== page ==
Mixing understated drama, circumstantial comedy and poignant segues into rarely touched areas, After The Storm is a triumph if a quiet one. Martin Carr takes a closer look at Hirokazu Koreeda’s family drama…
In After The Storm, writer-director Hirokazu Koreeda has given us a film which encapsulates the uplifting frailty of human relationships. Looking beyond the circumstance and situation which sets up this story of dislocation, disparate moments and heartfelt epiphanies, he produces something real.
Hiroshi Abe’s Ryota is the perpetual son with potential who finds reasons to avoid fulfilling that promise. Hang dog in demeanour, affably dishevelled but poignantly sketched his avoidance of achievement defines him. His failure to exploit a natural talent resonates across every interaction he has, allowing Koreeda to instil the dialogue with bitter sarcasm and stark moments of reality. We’re slowly embroiled in an on-off relationship between himself and an ex-wife where love has waned but something still draws them together.
As much a story about realisation and bonding than inherited behaviours, Koreeda takes a fractured relationship narrative and uses it as a jumping off point to somewhere else. Ryota’s mother played by Kirin Kiki puts in a virtuoso performance creating an easy and believable chemistry between them. They exchange cuttingly sarcastic off hand comments whilst lacing each moment with an underlying affection. Similarly Yoko Maki’s Kyota wards off an ex-husband more interested in her now than he ever was when they were together, tainting conversations with regret and maligning moments with the remembrance of missed opportunities.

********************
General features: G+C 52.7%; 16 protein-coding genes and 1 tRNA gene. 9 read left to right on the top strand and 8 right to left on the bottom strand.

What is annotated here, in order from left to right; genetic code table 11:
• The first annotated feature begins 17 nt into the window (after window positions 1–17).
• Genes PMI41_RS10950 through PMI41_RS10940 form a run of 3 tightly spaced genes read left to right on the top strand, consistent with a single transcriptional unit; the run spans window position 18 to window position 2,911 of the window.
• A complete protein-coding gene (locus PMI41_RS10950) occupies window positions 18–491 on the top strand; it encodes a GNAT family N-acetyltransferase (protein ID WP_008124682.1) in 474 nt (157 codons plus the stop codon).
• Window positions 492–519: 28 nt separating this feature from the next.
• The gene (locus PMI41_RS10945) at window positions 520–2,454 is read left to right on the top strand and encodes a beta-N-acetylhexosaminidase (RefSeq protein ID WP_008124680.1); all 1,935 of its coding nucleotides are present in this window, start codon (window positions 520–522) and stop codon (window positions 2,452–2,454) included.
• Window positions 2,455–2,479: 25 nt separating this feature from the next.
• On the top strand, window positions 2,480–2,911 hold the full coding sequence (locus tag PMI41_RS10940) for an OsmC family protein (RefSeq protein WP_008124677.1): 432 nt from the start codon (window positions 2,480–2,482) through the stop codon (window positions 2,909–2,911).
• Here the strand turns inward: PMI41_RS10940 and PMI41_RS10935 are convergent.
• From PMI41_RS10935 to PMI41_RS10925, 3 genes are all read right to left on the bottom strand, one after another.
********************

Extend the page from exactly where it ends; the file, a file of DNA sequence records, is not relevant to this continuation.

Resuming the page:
Koreeda also employs subtle symbolism manifested through the approaching typhoon, taking time to develop depth, define character and promote attachment through the dialogue. Those pent up emotions, repressed recriminations and final exchanges are all metaphorically linked to a storm which feels earned rather than convenient. We see the relaxed company of a father, mother and grandmother glimpsed briefly in the slow burn finale as they should be. There is a softness here which momentarily transcends marital transgressions, allowing the family to act as a unit again. Kiki and Maki’s grandmother and ex-wife are pivotal in making these moments work, just as Abe lives and breathes Ryota from tentative first moments to an honest, emotionally charged conclusion.
Mixing understated drama, circumstantial comedy and poignant segues into rarely touched areas, After The Storm is a triumph if a quiet one. Beyond tackling themes of true fulfilment it also retains a feeling of innocence in the face of staunchly adult concerns. As the wind and rain whip the side of their small tenement flat, father, son, mother and grandmother exude a sense of safety, calm, tranquillity and domestic happiness. Within the eye of this typhoon for a brief moment they relive a memory, reminding us all that time has the capacity to heal allowing people to move on. A subtle sentiment rarely captured with such measured eloquence or emotional resonance, making this minor miracle worthy of attention.